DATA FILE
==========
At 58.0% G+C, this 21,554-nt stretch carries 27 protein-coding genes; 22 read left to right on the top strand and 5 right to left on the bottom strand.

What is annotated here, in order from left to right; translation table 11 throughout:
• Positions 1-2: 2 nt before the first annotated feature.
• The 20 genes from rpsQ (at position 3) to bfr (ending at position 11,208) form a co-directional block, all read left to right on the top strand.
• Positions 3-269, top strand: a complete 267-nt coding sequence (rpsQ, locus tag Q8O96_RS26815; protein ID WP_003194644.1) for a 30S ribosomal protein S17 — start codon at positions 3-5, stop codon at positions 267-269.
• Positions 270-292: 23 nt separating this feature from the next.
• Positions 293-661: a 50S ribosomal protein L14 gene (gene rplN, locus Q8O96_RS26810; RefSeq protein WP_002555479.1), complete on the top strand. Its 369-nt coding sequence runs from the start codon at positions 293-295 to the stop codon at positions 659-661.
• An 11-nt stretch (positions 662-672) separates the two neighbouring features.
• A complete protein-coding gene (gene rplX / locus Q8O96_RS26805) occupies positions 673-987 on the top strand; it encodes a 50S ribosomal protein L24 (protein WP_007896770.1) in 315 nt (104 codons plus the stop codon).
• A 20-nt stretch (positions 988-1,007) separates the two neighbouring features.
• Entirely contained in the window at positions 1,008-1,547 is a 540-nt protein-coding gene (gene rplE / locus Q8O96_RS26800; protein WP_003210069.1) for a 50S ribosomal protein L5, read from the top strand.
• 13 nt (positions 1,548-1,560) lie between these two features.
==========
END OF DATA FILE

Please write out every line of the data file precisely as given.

At 58.0% G+C, this 21,554-nt stretch carries 27 protein-coding genes; 22 read left to right on the top strand and 5 right to left on the bottom strand.

What is annotated here, in order from left to right; translation table 11 throughout:
• Positions 1-2: 2 nt before the first annotated feature.
• The 20 genes from rpsQ (at position 3) to bfr (ending at position 11,208) form a co-directional block, all read left to right on the top strand.
• Positions 3-269, top strand: a complete 267-nt coding sequence (rpsQ, locus tag Q8O96_RS26815; protein ID WP_003194644.1) for a 30S ribosomal protein S17 — start codon at positions 3-5, stop codon at positions 267-269.
• Positions 270-292: 23 nt separating this feature from the next.
• Positions 293-661: a 50S ribosomal protein L14 gene (gene rplN, locus Q8O96_RS26810; RefSeq protein WP_002555479.1), complete on the top strand. Its 369-nt coding sequence runs from the start codon at positions 293-295 to the stop codon at positions 659-661.
• An 11-nt stretch (positions 662-672) separates the two neighbouring features.
• A complete protein-coding gene (gene rplX / locus Q8O96_RS26805) occupies positions 673-987 on the top strand; it encodes a 50S ribosomal protein L24 (protein WP_007896770.1) in 315 nt (104 codons plus the stop codon).
• A 20-nt stretch (positions 988-1,007) separates the two neighbouring features.
• Entirely contained in the window at positions 1,008-1,547 is a 540-nt protein-coding gene (gene rplE / locus Q8O96_RS26800; protein WP_003210069.1) for a 50S ribosomal protein L5, read from the top strand.
• 13 nt (positions 1,548-1,560) lie between these two features.